Q In the event that a shareholder has a “dispute” with another shareholder—and claims that many other residents of the building have complained regarding the same issue—but refuses to provide the names of other complainants—how should this be handled? In a co-op aren’t you legally entitled to discuss complaints with other shareholders in order to mediate any problems?
—Shareholder in Manhattan
“On the other hand, it is quite possible that the shareholder’s complaints are legitimate. Regardless of the legitimacy of a complaint, housing courts are reluctant to take any drastic action against one resident merely upon the complaints of another resident. Accordingly, corroboration is the key to either a successful mediation of a dispute, or a successful summary eviction proceeding. Where an allegation is presented that one shareholder is offending a number of other shareholders, we recommend that the managing agent make an independent investigation to question other neighbors to see whether the complaints can be corroborated. The shareholder who claims that there are many other shareholders who have similar complaints may be telling the truth and may merely be honoring a request by his neighbors for anonymity, or may merely be exaggerating the claim.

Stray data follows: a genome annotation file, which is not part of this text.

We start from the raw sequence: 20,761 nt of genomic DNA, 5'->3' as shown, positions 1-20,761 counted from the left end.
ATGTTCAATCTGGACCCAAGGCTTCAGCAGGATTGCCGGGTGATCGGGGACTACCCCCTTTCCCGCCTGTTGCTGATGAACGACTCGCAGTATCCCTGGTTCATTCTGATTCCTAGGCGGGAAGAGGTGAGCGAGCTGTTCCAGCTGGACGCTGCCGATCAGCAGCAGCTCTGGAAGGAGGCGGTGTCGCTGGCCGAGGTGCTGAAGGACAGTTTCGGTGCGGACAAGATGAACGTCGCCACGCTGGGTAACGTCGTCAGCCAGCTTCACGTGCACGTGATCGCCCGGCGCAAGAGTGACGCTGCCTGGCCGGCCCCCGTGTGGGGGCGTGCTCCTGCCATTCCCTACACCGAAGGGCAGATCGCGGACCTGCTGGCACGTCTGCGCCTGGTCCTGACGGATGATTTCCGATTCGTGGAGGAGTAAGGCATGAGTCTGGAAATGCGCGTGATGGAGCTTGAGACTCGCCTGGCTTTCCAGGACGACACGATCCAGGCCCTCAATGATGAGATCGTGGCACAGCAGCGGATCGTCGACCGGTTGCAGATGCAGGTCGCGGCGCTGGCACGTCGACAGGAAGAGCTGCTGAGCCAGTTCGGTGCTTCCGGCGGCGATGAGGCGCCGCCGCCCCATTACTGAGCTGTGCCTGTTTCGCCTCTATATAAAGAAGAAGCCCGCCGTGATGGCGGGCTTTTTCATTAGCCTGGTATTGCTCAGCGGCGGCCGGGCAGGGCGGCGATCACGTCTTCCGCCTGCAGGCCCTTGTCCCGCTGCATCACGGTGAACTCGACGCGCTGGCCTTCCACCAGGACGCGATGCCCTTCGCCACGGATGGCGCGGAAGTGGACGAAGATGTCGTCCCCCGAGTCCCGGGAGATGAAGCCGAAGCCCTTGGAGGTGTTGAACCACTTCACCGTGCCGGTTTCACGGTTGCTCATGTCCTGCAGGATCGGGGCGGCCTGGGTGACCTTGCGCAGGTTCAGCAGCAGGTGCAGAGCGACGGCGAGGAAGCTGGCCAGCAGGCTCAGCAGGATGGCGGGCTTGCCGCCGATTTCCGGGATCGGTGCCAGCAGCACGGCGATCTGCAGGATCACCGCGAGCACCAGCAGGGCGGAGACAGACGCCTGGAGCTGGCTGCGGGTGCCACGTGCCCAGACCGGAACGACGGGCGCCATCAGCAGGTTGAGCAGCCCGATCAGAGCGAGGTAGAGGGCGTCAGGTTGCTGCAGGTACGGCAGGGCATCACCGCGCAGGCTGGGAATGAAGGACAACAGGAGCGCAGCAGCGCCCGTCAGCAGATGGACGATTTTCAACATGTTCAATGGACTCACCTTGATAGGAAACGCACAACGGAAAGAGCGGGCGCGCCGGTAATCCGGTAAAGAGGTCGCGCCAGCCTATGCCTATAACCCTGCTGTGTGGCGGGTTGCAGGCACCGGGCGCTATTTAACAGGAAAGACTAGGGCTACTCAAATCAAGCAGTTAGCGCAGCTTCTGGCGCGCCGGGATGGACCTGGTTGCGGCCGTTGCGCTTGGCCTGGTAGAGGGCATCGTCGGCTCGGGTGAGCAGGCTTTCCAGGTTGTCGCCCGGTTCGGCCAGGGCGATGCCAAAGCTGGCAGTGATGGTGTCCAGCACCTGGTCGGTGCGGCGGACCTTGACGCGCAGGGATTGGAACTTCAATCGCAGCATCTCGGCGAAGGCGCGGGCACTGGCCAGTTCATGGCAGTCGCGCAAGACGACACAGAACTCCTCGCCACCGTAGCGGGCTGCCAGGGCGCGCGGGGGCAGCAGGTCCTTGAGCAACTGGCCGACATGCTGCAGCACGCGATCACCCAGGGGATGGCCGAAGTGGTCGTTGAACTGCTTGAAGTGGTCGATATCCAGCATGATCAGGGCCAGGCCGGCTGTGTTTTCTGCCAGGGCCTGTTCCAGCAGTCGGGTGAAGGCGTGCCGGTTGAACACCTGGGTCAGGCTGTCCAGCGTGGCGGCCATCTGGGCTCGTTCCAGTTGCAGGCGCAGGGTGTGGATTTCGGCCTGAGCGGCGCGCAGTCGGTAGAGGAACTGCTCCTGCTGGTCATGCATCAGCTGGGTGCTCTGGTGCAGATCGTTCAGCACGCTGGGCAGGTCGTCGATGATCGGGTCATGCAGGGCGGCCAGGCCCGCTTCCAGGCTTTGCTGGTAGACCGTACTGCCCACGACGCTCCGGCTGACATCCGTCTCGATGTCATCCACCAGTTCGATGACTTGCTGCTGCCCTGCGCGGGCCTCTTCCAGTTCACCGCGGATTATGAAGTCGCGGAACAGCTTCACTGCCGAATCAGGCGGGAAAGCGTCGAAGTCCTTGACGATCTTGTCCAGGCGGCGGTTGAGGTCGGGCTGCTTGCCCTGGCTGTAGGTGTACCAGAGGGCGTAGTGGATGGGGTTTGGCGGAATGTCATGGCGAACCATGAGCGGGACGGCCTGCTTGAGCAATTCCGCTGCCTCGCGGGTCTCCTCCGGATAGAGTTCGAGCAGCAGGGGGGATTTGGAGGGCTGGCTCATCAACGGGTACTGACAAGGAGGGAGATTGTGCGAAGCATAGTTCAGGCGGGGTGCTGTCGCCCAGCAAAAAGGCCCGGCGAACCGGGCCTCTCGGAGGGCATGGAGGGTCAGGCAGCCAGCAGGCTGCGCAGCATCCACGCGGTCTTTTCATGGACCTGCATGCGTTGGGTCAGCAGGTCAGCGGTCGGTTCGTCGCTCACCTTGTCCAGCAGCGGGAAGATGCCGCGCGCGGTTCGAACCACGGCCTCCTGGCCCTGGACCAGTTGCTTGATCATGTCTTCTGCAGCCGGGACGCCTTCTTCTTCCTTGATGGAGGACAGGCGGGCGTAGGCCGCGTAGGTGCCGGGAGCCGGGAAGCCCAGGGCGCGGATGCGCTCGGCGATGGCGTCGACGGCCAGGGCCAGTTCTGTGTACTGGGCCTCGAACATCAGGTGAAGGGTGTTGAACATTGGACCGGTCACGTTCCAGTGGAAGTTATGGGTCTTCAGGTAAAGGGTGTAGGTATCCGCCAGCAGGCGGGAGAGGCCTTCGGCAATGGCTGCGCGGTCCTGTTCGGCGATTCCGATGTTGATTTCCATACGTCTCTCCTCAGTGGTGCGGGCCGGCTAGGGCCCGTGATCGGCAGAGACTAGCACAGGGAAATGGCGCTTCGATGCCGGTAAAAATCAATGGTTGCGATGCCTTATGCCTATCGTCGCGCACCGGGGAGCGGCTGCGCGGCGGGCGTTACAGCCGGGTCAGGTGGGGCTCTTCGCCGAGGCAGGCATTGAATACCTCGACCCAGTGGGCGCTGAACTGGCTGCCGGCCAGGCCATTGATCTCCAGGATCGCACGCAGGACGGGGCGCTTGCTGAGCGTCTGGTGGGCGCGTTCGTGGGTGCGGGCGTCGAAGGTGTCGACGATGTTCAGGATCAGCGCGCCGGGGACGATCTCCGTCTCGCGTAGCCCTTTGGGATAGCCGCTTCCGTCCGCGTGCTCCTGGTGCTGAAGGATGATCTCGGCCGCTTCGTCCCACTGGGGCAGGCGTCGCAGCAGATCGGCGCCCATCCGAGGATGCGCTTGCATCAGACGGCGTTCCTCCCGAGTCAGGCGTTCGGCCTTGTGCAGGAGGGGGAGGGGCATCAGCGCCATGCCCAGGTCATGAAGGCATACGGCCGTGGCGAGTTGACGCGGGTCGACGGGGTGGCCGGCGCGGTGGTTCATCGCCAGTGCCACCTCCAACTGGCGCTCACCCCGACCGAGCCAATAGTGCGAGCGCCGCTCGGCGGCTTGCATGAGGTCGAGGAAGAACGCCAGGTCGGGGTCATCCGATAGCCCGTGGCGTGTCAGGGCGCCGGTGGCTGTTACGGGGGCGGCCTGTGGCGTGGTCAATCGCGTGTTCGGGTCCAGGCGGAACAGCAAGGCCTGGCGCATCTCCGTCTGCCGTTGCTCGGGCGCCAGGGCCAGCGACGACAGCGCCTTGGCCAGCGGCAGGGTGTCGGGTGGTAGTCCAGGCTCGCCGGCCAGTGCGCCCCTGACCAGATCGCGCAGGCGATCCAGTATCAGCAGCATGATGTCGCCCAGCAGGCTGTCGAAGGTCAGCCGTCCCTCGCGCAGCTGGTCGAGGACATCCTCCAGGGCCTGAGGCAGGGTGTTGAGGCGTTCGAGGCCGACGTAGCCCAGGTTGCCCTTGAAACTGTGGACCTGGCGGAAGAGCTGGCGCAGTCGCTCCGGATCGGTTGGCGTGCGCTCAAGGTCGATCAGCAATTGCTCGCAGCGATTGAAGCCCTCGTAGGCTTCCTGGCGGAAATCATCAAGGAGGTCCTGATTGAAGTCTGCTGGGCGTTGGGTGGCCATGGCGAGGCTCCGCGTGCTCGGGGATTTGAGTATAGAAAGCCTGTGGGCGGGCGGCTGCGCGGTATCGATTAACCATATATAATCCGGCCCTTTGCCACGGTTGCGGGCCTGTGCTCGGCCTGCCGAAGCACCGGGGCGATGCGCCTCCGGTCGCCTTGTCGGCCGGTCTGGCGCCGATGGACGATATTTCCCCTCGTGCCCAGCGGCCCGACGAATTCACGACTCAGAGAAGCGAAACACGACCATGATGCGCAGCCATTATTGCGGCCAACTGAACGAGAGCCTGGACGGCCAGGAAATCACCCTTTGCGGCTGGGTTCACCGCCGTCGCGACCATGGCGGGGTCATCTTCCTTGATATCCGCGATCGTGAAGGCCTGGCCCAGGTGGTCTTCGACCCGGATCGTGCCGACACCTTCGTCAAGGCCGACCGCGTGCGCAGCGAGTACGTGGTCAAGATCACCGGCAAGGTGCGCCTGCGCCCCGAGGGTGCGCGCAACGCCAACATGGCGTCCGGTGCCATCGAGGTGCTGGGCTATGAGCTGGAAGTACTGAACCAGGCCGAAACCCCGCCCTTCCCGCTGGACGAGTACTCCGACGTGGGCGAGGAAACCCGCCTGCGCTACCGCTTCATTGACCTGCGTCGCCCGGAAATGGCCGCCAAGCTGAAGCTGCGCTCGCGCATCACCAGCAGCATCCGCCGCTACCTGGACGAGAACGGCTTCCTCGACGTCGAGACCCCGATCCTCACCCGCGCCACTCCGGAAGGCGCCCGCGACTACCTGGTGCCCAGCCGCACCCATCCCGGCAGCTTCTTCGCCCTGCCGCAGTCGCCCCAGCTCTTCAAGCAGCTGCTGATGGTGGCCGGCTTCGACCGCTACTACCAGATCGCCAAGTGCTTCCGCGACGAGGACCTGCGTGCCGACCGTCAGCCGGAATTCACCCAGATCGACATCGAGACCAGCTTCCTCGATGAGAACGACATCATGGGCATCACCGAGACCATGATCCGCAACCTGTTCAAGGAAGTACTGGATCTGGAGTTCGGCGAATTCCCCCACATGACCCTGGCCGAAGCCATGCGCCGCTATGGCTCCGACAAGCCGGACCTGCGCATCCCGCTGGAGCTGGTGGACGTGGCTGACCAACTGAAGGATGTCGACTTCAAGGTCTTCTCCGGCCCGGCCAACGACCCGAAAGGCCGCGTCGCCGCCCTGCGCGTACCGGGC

“Shareholders should be advised of the existence of a qualified privilege in community associations (cooperatives included) whereby, absent actual malice, shareholders are relatively free to discuss issues about other shareholders. If there is corroboration and it is determined that the complaint is an objective violation of the proprietary lease (i.e. violation of pet policy, alteration policy, sublet policy, etc.), then an appropriate warning letter, or the service of a Notice to Cure should be issued. Where one deals with more subjective issues, such as noise or other nuisance, it is recommended as a first step that the violating shareholder and the aggrieved shareholder(s) meet with either representatives of the board, the managing agent and/or the corporation’s attorney with the goal toward arriving at a resolution.
“Since litigation may ultimately prove to be necessary, it is imperative that there be ‘immunity’ in what is said at the meeting, such that anything discussed at the mediation, cannot be used in a litigation. If it is likely that litigation is the path, which will be followed, it is suggested that any mediation be moderated by an outside party. This will eliminate the possibility of an accusation that a party has during the mediation improved its position in any subsequent litigation.”